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CBI inquiry into coal allocations

CBI inquiry into coal allocations

New Delhi: The Central Bureau of Investigation (CBI) on Friday initiated an investigation into the alleged irregularities in allocation to and utilization of coal mines by private companies in 2006-2009.

The investigation is based on the advice of the Central Vigilance Commission (CVC), the apex anti-corruption watchdog.

The CBI action is politically a setback for the ruling Congress-led United Progressive Alliance as the allegations relate to the period when Prime Minister Manmohan Singh held additional charge of the coal ministry.

“We have registered a preliminary enquiry against unknown people. And it is likely to be completed within 12 weeks," said a high-ranking official who did not want to be named. “We will be looking for criminal misconduct, if any, by companies allocated coal blocks and also any wrongdoings in the allocation process."

To be sure, the preliminary investigation by CBI does not indicate any culpability and marks the first stage of any inquiry.

CVC had received the complaint of Bharatiya Janata Party (BJP) leaders Prakash Javadekar and Hansraj Ahir on 10 March. It alleged wrongdoing in the allocation and utilization of coal by private firms. The BJP leaders alleged that the government had adopted a first-come-first-served policy to benefit some private companies.

In 2004-2009, the coal ministry allocated 155 coal blocks on a nomination basis to various firms for captive use. The allegations are that these blocks were allocated at undervalued rates.

The matter was raised after The Times of India newspaper reported a draft report of the Comptroller and Auditor General of India (CAG) on the allocation of coal blocks. According to the report, the draft finding said the national exchequer suffered a notional loss of 10.6 trillion, out of which the notional loss due to allocation to private companies was pegged at 1.8 trillion. However, CAG issued a press statement and disowned the media report, saying the report was yet to be finalized.

“We are happy that CVC has taken cognizance of our complaint. CVC has written to us saying your complaints have been duly examined in the commission, having regard to the issues raised therein and the same has been forwarded to CBI for a preliminary inquiry," Javadekar, who was accompanied by Ahir, told reporters.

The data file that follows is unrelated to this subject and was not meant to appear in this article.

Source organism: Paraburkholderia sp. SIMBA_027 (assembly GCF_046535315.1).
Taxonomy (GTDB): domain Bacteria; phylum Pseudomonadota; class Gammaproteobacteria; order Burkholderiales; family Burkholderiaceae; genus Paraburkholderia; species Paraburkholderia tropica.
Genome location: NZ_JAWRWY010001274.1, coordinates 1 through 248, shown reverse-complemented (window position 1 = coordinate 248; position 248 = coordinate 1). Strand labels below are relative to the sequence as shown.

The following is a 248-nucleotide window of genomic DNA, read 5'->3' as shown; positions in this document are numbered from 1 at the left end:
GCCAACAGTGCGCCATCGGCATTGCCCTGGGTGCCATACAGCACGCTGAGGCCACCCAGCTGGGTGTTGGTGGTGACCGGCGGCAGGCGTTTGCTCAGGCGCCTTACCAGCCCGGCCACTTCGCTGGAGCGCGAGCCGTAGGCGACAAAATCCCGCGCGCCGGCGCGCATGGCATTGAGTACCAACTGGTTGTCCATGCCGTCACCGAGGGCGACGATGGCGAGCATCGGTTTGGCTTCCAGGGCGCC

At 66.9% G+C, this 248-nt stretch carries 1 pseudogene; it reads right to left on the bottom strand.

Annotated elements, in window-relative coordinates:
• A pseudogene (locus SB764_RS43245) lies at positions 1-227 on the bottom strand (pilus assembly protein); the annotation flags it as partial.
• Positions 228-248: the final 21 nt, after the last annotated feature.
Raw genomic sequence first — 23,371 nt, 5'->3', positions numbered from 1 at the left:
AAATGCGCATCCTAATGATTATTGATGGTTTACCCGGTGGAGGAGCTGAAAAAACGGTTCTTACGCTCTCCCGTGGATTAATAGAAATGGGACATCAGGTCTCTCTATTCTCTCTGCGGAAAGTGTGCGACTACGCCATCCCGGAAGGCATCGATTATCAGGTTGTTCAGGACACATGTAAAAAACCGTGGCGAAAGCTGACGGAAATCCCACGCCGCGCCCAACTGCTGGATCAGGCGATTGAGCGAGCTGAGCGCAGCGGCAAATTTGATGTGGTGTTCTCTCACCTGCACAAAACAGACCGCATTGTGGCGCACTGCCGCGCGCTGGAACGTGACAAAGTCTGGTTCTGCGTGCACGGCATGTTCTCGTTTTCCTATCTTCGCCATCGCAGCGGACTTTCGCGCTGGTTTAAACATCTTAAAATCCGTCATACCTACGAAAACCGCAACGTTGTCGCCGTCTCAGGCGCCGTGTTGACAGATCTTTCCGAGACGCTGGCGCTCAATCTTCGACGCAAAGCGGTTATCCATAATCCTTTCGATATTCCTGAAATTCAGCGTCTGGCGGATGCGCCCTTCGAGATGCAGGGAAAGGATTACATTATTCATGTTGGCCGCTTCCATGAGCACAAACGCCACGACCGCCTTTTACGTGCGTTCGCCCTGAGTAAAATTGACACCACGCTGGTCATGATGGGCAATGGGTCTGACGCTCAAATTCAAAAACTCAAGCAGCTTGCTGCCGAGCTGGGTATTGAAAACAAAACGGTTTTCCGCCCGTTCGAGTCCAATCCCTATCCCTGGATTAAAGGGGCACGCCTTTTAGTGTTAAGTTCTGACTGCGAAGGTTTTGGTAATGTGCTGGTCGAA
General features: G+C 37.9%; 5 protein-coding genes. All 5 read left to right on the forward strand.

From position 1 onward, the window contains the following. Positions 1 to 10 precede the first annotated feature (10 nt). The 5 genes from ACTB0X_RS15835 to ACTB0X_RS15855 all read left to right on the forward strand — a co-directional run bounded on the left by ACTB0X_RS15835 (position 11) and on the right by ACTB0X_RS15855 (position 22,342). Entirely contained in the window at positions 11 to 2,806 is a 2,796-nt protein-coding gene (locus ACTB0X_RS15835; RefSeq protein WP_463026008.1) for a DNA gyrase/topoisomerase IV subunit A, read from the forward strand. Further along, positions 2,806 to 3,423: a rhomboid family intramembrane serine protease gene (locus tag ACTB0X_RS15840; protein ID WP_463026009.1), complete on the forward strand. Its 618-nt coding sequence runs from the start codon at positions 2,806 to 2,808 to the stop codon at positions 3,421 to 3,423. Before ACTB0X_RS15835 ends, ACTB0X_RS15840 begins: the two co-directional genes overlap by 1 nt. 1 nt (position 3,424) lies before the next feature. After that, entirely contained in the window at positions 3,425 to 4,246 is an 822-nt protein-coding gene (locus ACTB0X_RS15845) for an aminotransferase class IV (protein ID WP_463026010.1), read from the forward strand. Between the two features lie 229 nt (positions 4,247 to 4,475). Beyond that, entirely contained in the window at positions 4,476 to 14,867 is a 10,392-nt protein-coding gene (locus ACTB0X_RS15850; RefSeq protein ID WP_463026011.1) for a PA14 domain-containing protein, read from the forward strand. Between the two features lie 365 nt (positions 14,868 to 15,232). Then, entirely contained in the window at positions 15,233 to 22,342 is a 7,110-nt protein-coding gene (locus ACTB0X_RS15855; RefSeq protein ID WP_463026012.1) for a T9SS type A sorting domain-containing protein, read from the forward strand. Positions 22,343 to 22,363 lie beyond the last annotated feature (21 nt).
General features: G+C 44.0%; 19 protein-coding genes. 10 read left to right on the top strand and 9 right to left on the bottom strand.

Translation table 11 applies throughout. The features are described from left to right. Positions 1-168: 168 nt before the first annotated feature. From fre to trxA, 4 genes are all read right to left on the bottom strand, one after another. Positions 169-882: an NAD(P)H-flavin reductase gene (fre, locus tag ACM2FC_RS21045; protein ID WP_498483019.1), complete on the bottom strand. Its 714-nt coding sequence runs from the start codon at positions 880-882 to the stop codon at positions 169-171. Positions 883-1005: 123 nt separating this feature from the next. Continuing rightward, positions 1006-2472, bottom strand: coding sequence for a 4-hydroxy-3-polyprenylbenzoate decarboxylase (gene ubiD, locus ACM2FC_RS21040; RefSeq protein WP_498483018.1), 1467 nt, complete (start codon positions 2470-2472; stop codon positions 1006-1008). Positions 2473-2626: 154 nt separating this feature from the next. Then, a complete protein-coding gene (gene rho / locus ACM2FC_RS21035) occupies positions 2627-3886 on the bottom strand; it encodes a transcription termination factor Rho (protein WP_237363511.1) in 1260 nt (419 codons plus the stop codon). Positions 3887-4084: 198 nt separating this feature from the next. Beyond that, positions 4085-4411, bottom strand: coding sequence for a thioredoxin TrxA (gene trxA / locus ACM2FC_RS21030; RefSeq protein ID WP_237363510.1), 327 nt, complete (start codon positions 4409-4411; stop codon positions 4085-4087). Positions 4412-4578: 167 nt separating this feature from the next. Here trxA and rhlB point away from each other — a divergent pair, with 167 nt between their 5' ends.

BJP spokeswoman Nirmala Sitharaman said, “We have raised it in Parliament and there are enough indications that something is going on in coal allocation. Hansraj Ahir has been independently collecting a lot of evidence on the coal allocation and approached CVC, who has seen merit in the case and asked CBI to investigate. Now, during the period of irregularity, the minister holding the charge for coal was Prime Minister and hence we said there is a need for a special investigation team and we stick to our demand."

Coal minister Sriprakash Jaiswal denied there was any scam, in comments made to reporters in Bhubaneswar. There is no CAG report with me... There is no scam in allocation of coal blocks," he said, adding that blocks were allocated (to the companies both in the public and private sector) to provide subsidized power to consumers over the last 15 years.

Jaiswal also denied there was any windfall gain for the firms that got the mines, as mentioned in the draft CAG report.

The alleged findings of the CAG report were used by anti-corruption activist Anna Hazare and his team to level allegations of corruption against Prime Minister Singh.

“CBI is under the government. Here the Prime Minister is accused. How will CBI investigate the Prime Minister? It is laughable; it is a pretence. We know the outcome of this probe. It will say that the Prime Minister has not done anything wrong. It will give clean chit to Singh," Hazare’s colleague Arvind Kejriwal told reporters in Ghaziabad. He said a panel of three retired judges should investigate the matter.

The PMO could not be reached immediately for comment.


Aman Malik, Appu Esthose Suresh and Elizabeth Roche contributed to this story.

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